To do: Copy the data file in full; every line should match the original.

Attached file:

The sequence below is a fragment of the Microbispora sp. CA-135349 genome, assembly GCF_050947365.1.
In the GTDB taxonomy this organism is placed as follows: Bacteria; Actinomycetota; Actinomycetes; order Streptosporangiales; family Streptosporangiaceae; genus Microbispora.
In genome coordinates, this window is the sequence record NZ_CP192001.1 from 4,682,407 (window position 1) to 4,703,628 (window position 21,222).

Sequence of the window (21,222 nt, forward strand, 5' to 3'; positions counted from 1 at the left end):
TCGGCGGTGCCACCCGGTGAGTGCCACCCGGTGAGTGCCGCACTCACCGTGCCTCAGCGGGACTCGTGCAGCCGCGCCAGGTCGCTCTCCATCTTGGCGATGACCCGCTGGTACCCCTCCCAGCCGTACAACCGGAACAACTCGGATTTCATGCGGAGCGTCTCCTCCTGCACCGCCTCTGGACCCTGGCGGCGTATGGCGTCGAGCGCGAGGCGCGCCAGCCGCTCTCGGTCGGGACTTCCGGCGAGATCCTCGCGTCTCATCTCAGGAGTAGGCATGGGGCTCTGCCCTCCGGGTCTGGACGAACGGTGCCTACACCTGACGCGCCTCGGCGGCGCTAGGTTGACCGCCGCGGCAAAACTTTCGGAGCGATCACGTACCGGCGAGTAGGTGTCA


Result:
The sequence below is a fragment of the Microbispora sp. CA-135349 genome, assembly GCF_050947365.1.
In the GTDB taxonomy this organism is placed as follows: Bacteria; Actinomycetota; Actinomycetes; order Streptosporangiales; family Streptosporangiaceae; genus Microbispora.
In genome coordinates, this window is the sequence record NZ_CP192001.1 from 4,682,407 (window position 1) to 4,703,628 (window position 21,222).

Sequence of the window (21,222 nt, forward strand, 5' to 3'; positions counted from 1 at the left end):
TCGGCGGTGCCACCCGGTGAGTGCCACCCGGTGAGTGCCGCACTCACCGTGCCTCAGCGGGACTCGTGCAGCCGCGCCAGGTCGCTCTCCATCTTGGCGATGACCCGCTGGTACCCCTCCCAGCCGTACAACCGGAACAACTCGGATTTCATGCGGAGCGTCTCCTCCTGCACCGCCTCTGGACCCTGGCGGCGTATGGCGTCGAGCGCGAGGCGCGCCAGCCGCTCTCGGTCGGGACTTCCGGCGAGATCCTCGCGTCTCATCTCAGGAGTAGGCATGGGGCTCTGCCCTCCGGGTCTGGACGAACGGTGCCTACACCTGACGCGCCTCGGCGGCGCTAGGTTGACCGCCGCGGCAAAACTTTCGGAGCGATCACGTACCGGCGAGTAGGTGTCA